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For the first time in nearly three years, Arlington experienced a significant snowfall.

Starting very early yesterday morning and finally tapering off in afternoon, preliminary estimates suggest that the county got close to seven inches of snow.

The storm brought power outages, closures, the suspension of bus service, cancellation of trash pick-up, and numerous skidding cars.

It was a very bad day to be on the roads, with the Arlington and VDOT crews unable to pre-treat the streets because the storm started off as rain.

As of Tuesday morning, Arlington County snow crews — their ranks thinned by Covid absences — were tackling neighborhood streets after spending most of Monday treating and clearing main roads.

Despite the challenges, with everything that the region has been dealing with lately, the snow also brought a considerable amount of joy to some.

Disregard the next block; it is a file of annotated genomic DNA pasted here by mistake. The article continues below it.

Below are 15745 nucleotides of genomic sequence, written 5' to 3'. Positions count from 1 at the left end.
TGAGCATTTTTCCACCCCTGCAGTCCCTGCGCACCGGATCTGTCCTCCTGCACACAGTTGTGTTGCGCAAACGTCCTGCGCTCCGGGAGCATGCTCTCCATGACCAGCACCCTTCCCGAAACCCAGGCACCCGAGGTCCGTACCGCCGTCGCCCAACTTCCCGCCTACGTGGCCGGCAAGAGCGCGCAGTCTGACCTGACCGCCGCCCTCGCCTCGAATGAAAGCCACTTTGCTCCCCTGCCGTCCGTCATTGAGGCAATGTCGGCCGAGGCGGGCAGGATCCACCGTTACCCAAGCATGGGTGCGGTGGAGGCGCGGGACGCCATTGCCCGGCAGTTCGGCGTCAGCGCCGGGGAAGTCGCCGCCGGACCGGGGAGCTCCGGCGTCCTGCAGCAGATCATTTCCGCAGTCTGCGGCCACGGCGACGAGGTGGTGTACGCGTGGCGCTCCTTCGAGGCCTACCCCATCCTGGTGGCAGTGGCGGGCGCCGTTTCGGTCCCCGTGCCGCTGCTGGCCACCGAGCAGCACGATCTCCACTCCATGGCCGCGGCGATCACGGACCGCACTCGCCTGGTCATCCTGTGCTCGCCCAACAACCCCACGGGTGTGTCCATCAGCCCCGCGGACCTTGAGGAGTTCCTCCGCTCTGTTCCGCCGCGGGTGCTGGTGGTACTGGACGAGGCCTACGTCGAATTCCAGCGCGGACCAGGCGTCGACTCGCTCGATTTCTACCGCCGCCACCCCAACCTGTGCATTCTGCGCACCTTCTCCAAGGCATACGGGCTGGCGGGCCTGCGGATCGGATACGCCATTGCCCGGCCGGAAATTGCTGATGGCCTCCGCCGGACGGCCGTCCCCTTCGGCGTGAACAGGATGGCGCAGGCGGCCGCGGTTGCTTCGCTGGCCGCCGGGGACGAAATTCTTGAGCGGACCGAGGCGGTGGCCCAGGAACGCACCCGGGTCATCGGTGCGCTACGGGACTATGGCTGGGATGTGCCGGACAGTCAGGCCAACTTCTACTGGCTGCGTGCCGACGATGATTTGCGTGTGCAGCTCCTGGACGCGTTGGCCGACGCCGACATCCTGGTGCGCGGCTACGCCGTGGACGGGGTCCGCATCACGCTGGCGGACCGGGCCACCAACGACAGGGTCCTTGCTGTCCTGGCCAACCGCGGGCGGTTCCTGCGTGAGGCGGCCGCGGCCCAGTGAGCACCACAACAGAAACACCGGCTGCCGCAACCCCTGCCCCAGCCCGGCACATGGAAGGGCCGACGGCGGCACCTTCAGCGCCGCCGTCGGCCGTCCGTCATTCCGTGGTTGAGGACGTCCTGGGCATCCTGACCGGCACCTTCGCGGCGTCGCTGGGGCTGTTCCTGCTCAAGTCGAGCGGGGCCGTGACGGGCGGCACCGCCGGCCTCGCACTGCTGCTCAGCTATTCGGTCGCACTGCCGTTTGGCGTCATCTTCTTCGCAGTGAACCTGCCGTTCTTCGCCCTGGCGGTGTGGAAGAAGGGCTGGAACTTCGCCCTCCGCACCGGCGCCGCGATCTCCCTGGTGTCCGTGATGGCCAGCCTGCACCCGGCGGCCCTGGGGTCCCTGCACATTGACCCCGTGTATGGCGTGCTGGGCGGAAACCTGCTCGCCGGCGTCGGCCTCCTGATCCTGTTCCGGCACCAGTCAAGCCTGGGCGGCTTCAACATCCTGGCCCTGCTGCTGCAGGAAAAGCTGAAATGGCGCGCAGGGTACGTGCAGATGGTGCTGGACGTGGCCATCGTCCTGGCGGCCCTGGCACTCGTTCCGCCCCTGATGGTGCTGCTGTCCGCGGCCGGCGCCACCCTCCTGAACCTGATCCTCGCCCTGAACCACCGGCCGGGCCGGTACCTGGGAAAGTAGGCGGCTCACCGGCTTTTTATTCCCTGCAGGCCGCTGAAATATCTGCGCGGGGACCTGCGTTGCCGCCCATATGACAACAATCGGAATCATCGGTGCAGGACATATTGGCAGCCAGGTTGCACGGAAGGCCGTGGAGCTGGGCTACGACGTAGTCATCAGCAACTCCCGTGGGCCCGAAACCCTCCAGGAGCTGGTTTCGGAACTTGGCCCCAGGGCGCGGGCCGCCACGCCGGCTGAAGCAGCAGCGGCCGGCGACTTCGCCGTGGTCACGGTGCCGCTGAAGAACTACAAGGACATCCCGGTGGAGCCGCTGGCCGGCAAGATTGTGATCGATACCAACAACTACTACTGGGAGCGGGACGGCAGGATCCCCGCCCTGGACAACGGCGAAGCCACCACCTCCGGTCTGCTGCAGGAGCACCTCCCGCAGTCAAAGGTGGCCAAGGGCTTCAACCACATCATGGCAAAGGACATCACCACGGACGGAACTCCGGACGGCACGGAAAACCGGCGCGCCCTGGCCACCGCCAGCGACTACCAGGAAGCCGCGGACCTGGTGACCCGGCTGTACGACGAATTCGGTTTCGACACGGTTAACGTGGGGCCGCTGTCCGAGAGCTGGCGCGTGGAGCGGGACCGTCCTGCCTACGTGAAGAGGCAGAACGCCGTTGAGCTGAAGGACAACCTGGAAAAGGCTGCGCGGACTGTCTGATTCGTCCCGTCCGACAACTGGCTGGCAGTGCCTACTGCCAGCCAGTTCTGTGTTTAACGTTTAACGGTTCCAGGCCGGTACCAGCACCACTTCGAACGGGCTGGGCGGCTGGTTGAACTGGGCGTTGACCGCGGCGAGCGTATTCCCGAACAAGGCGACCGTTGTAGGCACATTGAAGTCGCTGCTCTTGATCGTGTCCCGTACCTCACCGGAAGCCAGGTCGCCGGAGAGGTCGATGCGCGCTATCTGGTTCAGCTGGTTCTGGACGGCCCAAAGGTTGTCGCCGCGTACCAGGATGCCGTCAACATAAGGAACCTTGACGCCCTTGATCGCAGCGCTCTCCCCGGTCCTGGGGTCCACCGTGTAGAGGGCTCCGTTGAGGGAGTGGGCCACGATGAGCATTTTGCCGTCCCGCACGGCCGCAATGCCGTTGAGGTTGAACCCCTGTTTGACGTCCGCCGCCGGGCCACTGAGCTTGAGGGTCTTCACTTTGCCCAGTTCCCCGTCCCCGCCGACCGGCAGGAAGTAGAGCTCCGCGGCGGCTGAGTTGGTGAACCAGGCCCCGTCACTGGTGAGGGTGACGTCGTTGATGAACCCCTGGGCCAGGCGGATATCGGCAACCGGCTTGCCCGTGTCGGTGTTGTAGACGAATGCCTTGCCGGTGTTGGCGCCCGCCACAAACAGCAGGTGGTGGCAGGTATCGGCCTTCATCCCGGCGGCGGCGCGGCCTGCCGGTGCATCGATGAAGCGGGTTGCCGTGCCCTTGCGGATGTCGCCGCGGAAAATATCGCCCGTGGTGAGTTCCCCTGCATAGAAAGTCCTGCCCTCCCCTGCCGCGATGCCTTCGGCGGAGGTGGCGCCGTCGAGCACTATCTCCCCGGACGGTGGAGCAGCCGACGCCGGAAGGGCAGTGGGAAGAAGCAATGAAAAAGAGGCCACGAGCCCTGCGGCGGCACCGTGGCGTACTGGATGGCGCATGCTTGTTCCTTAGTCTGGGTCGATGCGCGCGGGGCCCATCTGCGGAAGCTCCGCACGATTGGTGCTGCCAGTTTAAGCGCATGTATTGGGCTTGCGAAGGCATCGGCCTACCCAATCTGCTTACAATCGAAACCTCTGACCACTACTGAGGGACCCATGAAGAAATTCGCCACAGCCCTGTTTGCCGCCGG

“I love it,” Javed Malik told ARLnow, peering up at the falling flakes at Penrose Square. “It’s a beautiful, gorgeous day.”

In Ballston, kids and adults alike were spotted pulling sleds to the nearest hill. Pedestrians were reclaiming the covered streets as their own, snapping selfies and looking up at the snowy sky.

Persi George, from California, had never seen anything like it in person before.

“I’ve seen it before in the movies,” she said with a laugh standing in front of her apartment building along Columbia Pike. It’s a little softer than she expected, but that doesn’t dampen her enthusiasm as she prepares to make her first snow angel. “I’m in love with it.”

Yesterday was also set to be the first day back to school after the long holiday break with Arlington Public Schools continuing to commit to in-person instruction. That didn’t happen because the storm cancelled classes across Arlington and the region. School is cancelled today, too, with an expected refreezing overnight.

At least one teacher is breathing a sigh of relief. With Covid cases on the rise, likely due to holiday gatherings, the two extra days off provides more time for students to get tested.